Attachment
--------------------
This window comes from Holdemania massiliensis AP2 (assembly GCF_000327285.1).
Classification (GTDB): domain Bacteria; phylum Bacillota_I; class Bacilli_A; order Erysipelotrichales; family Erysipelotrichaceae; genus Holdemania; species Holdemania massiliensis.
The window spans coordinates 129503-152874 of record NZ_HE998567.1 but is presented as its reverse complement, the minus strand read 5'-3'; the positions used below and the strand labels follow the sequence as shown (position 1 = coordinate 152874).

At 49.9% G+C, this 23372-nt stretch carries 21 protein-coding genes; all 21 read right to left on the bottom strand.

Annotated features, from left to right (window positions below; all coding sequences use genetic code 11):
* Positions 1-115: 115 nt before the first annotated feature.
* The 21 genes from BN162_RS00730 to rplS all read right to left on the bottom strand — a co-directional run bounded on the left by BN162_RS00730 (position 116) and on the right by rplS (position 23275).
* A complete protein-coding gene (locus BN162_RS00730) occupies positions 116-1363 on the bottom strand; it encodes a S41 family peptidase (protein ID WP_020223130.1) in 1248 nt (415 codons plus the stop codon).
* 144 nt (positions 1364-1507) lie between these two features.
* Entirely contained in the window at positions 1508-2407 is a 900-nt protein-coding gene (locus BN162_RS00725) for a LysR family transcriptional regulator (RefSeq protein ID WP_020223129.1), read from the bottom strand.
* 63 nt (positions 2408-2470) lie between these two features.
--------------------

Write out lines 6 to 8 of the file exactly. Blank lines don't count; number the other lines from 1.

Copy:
* Positions 1-115: 115 nt before the first annotated feature.
* The 21 genes from BN162_RS00730 to rplS all read right to left on the bottom strand — a co-directional run bounded on the left by BN162_RS00730 (position 116) and on the right by rplS (position 23275).
* A complete protein-coding gene (locus BN162_RS00730) occupies positions 116-1363 on the bottom strand; it encodes a S41 family peptidase (protein ID WP_020223130.1) in 1248 nt (415 codons plus the stop codon).